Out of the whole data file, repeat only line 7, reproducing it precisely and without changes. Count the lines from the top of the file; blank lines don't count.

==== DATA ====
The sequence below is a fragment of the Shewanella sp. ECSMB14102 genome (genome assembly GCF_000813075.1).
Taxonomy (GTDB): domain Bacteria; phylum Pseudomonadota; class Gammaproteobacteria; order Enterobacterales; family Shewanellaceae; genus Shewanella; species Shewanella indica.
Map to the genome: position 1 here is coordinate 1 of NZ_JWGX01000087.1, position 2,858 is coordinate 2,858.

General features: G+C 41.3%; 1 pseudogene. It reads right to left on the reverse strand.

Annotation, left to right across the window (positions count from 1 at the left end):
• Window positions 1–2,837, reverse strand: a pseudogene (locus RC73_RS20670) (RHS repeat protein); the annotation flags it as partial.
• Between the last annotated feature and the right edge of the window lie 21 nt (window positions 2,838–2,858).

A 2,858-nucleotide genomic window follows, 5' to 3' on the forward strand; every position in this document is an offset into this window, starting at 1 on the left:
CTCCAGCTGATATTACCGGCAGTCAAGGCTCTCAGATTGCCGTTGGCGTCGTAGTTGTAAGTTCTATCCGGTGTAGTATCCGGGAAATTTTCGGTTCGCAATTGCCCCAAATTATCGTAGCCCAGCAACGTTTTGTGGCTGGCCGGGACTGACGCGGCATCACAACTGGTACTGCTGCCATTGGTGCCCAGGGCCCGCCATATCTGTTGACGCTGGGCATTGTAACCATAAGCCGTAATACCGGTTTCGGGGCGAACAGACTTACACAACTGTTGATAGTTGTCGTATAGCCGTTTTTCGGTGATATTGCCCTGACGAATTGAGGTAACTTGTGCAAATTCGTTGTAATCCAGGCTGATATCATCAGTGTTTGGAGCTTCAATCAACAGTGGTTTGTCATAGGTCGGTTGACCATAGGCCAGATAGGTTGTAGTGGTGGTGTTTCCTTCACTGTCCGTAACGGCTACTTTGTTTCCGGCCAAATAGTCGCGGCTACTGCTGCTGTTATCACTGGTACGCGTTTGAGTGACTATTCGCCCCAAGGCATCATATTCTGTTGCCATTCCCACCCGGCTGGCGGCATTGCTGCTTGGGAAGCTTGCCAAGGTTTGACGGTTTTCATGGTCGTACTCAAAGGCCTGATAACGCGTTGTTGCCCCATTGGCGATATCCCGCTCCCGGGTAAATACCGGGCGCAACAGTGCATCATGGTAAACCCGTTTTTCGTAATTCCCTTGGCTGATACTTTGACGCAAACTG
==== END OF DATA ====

• Between the last annotated feature and the right edge of the window lie 21 nt (window positions 2,838–2,858).